AllHipHop.com: The chemistry with you and Dre was so right, but so minimal. Is there unreleased material from those days?

    Lady of Rage: Oh no! Like I said, when I write – I don’t do anything extra. I do what I have to do, that’s it. If I die tonight, you wouldn’t get another album from Rage.

    AllHipHop.com: One of the little known moments was the b-side to “Dre Day,” called “Puffin’ on Blunts and Drankin’ Tanqueray.” This freestyle with you, Tha Dogg Pound, and Dre was classic. Tell me about that moment…

    Lady of Rage: Those days were just…I don’t know if magic is the word. There was just a vibe. Dre used to make beats, and I would always walk in and say, “I don’t like that beat” – from the gate. I was always the one complainin’. But when I walked in that day, and I heard that track, I was like, “I like that!” Blunts and Tanqueray were circulating, and we just did it. I’m at a loss for words. I think I got [The Quotable] in The Source that month for that. I’ve gotten that twice. The other was, “Microphone Pon Cok.”

    AllHipHop.com: A lot of artists do crazy things to get kicked off labels. It’s rumored that you did a number on Death Row’s lobby. Is there any merit to that?

    Lady of Rage: [laughs] Well… I don’t know if I did a number on it. I went up there one day to pick something up. I’d been going up there all the time. Suge was locked up at the time, things were run differently. When I got to the lobby, the guy there told me I needed an appointment to go upstairs. I was like, “I need an appointment? For what?” All I got was, “Things are different now.” I was insulted by that. I’m one of the artists, one of the reasons this office is here, I feel. I didn’t sell millions of records, but I was on those things. This is mine’s like Dre’s, Snoop’s, Suge’s, whatever. I said, “Can you go get the package for me?” When he went upstairs, I picked up something and I broke some things up, and really give them a reason for not lettin’ me in here. I never went back again until I couple of months ago. I was just mad. I was pregnant, I was mad, that was slap in the face.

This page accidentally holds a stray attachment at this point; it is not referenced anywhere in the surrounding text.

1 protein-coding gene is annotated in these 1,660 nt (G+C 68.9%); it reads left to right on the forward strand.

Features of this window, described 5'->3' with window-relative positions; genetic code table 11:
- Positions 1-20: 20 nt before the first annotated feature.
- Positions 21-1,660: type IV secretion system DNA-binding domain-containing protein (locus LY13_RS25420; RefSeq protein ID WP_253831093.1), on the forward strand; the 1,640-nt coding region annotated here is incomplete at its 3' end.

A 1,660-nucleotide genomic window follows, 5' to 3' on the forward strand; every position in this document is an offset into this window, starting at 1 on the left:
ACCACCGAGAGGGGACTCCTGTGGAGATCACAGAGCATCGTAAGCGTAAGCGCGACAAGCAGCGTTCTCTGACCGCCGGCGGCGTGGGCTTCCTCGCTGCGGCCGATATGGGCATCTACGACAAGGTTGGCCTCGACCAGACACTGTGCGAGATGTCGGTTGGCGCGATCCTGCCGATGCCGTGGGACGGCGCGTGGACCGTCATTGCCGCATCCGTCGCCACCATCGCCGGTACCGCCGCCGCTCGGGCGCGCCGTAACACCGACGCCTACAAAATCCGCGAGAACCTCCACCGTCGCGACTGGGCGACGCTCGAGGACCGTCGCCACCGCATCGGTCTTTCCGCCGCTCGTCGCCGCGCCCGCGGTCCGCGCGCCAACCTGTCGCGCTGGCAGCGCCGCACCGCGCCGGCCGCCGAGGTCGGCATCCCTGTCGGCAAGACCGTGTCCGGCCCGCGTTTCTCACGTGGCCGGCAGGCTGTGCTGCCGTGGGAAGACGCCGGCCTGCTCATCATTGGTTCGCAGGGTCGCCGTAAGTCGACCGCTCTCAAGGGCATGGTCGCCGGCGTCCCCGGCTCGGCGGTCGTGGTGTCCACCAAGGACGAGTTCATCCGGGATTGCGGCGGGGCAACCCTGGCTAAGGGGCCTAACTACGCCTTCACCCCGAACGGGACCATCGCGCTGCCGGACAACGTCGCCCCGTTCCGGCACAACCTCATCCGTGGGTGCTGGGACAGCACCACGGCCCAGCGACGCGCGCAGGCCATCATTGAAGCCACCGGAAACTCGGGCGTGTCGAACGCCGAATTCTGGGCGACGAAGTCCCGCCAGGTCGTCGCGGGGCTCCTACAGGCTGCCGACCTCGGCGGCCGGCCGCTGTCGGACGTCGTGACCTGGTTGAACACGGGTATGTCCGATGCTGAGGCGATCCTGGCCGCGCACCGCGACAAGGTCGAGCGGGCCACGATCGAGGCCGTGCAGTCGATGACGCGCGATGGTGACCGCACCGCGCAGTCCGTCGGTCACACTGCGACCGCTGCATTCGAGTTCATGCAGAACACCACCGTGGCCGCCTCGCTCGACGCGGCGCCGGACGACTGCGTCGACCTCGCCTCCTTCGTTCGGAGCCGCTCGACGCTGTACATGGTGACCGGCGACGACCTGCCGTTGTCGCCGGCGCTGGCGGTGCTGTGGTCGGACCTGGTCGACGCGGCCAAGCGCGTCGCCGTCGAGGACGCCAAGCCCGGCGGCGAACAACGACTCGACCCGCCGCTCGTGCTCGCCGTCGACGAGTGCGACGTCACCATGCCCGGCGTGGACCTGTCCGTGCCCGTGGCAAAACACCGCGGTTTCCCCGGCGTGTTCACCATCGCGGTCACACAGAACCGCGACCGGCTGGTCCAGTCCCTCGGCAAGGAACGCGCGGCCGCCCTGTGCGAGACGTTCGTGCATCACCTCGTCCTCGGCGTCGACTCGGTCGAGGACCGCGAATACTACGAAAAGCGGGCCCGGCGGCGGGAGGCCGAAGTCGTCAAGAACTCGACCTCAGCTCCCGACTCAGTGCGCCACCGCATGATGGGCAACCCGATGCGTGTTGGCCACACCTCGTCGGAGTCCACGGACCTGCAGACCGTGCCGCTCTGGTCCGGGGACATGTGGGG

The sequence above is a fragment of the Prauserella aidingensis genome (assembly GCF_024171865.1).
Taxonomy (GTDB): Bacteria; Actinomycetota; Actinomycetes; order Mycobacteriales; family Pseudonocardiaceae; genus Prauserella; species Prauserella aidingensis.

AllHipHop.com: What was it like on the recent visit? And why would you go back to Death Row?

    Lady of Rage: I went back because my daughter’s father works up there. I didn’t go back there for business or anything. I went up there for that. Suge was in the parking lot at the time. I hadn’t seen him since he got released. We spoke to each other like, “You look nice,” and that was it. No, “What the Hell you doin’ here?” None of that. That [lobby] incident, I don’t believe Suge had anything to do with it. I told him about it. I wrote him a couple letters – told him how I was upset about different things, and I didn’t wanna be on Death Row anymore. That was it. He said that whatever I wanted to do, he was with me.